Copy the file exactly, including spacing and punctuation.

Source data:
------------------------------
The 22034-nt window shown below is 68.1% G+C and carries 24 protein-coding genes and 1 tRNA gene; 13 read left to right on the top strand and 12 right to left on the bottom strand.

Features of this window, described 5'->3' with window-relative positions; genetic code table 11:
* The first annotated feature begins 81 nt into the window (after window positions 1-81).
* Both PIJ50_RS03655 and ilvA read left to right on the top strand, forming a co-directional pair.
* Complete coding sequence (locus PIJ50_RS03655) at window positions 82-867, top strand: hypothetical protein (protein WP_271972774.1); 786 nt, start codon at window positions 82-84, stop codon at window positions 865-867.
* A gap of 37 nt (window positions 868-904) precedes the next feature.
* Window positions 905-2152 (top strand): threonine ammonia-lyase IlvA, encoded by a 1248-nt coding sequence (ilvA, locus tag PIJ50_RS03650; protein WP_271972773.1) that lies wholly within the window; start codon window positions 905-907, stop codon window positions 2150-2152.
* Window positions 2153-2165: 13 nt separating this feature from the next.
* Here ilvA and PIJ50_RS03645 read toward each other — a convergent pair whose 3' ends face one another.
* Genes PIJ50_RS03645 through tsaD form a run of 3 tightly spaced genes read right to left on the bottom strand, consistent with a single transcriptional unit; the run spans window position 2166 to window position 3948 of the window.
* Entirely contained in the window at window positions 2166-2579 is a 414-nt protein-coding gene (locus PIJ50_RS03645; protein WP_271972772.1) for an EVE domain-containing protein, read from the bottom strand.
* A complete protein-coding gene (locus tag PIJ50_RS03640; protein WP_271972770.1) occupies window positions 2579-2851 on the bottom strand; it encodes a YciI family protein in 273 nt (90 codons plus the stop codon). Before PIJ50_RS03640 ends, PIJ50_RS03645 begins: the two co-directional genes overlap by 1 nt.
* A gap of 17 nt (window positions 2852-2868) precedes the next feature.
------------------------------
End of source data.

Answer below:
The 22034-nt window shown below is 68.1% G+C and carries 24 protein-coding genes and 1 tRNA gene; 13 read left to right on the top strand and 12 right to left on the bottom strand.

Features of this window, described 5'->3' with window-relative positions; genetic code table 11:
* The first annotated feature begins 81 nt into the window (after window positions 1-81).
* Both PIJ50_RS03655 and ilvA read left to right on the top strand, forming a co-directional pair.
* Complete coding sequence (locus PIJ50_RS03655) at window positions 82-867, top strand: hypothetical protein (protein WP_271972774.1); 786 nt, start codon at window positions 82-84, stop codon at window positions 865-867.
* A gap of 37 nt (window positions 868-904) precedes the next feature.
* Window positions 905-2152 (top strand): threonine ammonia-lyase IlvA, encoded by a 1248-nt coding sequence (ilvA, locus tag PIJ50_RS03650; protein WP_271972773.1) that lies wholly within the window; start codon window positions 905-907, stop codon window positions 2150-2152.
* Window positions 2153-2165: 13 nt separating this feature from the next.
* Here ilvA and PIJ50_RS03645 read toward each other — a convergent pair whose 3' ends face one another.
* Genes PIJ50_RS03645 through tsaD form a run of 3 tightly spaced genes read right to left on the bottom strand, consistent with a single transcriptional unit; the run spans window position 2166 to window position 3948 of the window.
* Entirely contained in the window at window positions 2166-2579 is a 414-nt protein-coding gene (locus PIJ50_RS03645; protein WP_271972772.1) for an EVE domain-containing protein, read from the bottom strand.
* A complete protein-coding gene (locus tag PIJ50_RS03640; protein WP_271972770.1) occupies window positions 2579-2851 on the bottom strand; it encodes a YciI family protein in 273 nt (90 codons plus the stop codon). Before PIJ50_RS03640 ends, PIJ50_RS03645 begins: the two co-directional genes overlap by 1 nt.
* A gap of 17 nt (window positions 2852-2868) precedes the next feature.